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Dealing with Leakage / Seepage Water Damage
June 6, 2018
It has happened to many homeowners over the years – a suddenly appearing damp spot in a floor, wall, or ceiling that turns out to be the product of a long term hidden leak. Hidden water damage (often referred to as “leakage / seepage”) can present many challenges and concerns for homeowners.
The Problem with Leakage / Seepage Claims
Water damage from a hidden cause may or may not be covered depending on your carrier and their specific restrictions on water damage claims. Many carriers switched some years back to writing policies that exclude leakage and seepage damage that has been occurring over a lengthy time period. Of course, for many homeowners, knowing about water leaks the minute they occur is often impossible. Leaky pipes located in walls or under flooring can remain undiscovered for months, causing extensive damage before they are finally revealed.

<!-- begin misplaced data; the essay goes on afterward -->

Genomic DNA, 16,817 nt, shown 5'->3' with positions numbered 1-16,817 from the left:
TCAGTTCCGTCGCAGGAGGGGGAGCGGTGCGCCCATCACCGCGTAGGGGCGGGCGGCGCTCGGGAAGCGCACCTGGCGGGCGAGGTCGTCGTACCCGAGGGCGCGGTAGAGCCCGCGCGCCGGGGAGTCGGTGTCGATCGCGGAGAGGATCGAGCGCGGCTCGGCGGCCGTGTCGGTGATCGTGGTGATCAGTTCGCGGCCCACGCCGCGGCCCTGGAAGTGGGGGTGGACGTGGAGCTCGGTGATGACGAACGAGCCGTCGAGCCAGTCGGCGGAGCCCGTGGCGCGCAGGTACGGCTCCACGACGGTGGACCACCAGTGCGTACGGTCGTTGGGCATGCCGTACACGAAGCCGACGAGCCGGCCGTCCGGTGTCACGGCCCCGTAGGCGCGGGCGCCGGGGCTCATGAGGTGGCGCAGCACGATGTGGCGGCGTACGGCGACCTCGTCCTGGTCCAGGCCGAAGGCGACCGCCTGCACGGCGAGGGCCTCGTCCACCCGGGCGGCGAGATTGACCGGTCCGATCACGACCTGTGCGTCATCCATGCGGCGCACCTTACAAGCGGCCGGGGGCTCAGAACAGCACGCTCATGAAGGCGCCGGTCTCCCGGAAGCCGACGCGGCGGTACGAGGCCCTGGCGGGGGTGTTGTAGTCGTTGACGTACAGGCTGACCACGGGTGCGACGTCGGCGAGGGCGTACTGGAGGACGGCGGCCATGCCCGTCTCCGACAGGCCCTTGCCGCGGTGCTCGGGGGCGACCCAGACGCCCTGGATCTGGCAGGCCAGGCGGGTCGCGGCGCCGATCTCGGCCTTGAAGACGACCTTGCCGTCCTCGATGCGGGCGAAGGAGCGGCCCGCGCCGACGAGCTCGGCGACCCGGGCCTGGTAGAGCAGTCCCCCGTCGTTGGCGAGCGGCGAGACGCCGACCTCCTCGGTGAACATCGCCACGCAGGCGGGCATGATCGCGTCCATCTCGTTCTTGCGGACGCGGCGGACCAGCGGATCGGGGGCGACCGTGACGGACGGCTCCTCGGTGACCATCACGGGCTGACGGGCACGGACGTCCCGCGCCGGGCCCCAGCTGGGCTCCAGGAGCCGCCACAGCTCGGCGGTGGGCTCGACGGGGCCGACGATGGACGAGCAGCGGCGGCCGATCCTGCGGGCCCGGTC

In addition to these exclusions, many carriers will also place a restrictive cap on covered damage due to leakage / seepage. This could mean the homeowner ends up paying out of pocket for costly repairs to their floors, walls, or ceilings.
Why is Leakage / Seepage Coverage so Restrictive?
Comprehensive coverage for leakage / seepage claims has been harder to get in recent years thanks to contractor AOB fraud. Except for weather events, leakage and seepage are responsible for the most claims against homeowners’ insurance policies each year – and most likely to be taken advantage of by contractors who convince homeowners to sign an Assignment of Benefits (AOB) form.
AOB forms give control of the homeowner’s rights under their policy to the contractor, and the results can be expensive. In fact, claims submitted by a contractor under an AOB form typically end up costing triple the amount of a normal water related claim. Language regarding coverage for hidden water damage has therefore been adopted by many insurance carriers in an effort to curb AOB fraud and limit liability.